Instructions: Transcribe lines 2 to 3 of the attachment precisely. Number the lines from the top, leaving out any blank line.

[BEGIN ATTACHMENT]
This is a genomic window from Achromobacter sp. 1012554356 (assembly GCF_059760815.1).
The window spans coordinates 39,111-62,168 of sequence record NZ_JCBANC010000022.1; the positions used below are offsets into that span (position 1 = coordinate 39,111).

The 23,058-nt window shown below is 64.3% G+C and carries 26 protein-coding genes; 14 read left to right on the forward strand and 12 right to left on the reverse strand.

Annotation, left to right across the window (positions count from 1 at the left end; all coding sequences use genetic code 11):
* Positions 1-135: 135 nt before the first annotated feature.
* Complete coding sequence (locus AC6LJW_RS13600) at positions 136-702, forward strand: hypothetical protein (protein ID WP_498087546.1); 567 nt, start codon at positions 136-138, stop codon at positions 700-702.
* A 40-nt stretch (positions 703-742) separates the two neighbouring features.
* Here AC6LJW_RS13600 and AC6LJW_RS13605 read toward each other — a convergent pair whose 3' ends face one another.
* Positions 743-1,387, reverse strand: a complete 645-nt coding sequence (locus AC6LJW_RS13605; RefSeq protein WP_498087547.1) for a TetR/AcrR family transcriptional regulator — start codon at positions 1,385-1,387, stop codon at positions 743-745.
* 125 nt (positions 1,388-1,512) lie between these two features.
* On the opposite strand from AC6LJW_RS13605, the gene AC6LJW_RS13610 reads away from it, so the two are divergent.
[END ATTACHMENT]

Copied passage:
The window spans coordinates 39,111-62,168 of sequence record NZ_JCBANC010000022.1; the positions used below are offsets into that span (position 1 = coordinate 39,111).

The 23,058-nt window shown below is 64.3% G+C and carries 26 protein-coding genes; 14 read left to right on the forward strand and 12 right to left on the reverse strand.